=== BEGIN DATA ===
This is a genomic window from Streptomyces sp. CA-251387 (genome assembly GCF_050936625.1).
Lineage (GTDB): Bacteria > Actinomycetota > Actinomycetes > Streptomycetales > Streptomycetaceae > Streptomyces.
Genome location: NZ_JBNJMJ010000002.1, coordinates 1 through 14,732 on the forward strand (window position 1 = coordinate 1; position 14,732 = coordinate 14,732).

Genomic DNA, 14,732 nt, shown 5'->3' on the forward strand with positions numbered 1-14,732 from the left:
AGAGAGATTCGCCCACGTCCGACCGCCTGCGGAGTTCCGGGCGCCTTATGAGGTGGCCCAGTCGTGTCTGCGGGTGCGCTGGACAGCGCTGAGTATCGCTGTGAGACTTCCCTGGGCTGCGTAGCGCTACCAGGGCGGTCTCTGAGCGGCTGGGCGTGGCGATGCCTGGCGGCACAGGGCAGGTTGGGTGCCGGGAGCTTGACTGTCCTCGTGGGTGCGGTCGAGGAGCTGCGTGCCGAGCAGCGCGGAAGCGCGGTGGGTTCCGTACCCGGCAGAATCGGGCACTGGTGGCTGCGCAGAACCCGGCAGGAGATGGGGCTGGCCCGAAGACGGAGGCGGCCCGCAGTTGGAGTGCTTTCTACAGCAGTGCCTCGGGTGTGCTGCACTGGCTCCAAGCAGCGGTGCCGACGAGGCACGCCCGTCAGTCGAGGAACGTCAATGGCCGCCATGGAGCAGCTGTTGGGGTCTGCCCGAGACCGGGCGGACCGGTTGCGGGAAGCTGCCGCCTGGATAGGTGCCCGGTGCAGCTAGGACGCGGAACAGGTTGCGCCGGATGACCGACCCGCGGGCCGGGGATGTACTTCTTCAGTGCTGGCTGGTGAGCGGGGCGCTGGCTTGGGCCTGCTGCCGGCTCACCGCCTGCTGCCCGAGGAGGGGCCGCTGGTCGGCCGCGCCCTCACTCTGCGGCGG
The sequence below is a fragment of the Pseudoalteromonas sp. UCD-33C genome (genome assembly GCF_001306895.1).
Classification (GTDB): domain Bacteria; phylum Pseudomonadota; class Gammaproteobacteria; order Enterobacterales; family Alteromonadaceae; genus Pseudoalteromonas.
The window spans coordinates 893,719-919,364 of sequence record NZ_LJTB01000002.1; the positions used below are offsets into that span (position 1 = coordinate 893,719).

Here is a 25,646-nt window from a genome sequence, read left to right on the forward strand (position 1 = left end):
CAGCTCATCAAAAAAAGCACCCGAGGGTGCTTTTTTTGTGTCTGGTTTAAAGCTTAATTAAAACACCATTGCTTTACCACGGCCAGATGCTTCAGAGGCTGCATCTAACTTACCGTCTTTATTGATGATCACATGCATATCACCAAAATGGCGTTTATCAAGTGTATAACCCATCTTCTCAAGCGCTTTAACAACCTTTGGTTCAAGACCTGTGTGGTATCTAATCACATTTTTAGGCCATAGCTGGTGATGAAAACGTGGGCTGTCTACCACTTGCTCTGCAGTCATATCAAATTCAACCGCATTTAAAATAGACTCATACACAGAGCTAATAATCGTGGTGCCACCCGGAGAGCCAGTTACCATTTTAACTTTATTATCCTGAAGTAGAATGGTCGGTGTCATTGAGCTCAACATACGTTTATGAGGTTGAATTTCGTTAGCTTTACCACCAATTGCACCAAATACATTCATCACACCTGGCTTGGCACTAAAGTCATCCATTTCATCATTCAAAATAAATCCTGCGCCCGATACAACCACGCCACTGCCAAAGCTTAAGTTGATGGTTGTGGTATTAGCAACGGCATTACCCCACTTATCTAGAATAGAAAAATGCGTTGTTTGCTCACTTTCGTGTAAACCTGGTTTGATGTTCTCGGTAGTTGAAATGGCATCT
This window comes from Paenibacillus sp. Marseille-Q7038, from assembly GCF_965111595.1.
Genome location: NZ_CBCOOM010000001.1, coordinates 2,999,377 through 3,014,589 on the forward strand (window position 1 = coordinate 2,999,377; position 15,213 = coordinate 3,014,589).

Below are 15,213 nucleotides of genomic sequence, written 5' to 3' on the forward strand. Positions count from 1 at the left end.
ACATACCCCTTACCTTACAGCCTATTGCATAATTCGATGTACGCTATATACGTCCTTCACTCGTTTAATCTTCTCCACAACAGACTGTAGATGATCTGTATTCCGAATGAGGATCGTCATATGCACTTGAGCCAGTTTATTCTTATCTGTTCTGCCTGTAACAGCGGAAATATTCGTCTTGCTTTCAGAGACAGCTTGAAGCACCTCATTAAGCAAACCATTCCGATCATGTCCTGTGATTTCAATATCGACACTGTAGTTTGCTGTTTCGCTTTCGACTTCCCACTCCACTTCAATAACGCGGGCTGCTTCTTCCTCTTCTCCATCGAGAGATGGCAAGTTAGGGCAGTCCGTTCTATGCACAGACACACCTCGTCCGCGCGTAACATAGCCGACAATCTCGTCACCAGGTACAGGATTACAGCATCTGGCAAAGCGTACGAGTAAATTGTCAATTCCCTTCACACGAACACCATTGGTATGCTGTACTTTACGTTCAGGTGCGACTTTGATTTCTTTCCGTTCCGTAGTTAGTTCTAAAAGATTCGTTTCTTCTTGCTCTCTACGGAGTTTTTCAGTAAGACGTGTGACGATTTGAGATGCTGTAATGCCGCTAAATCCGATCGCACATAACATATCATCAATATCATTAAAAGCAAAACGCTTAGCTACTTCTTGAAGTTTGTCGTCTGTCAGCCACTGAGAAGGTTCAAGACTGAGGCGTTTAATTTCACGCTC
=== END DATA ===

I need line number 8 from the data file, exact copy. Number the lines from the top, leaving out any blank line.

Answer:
The window spans coordinates 893,719-919,364 of sequence record NZ_LJTB01000002.1; the positions used below are offsets into that span (position 1 = coordinate 893,719).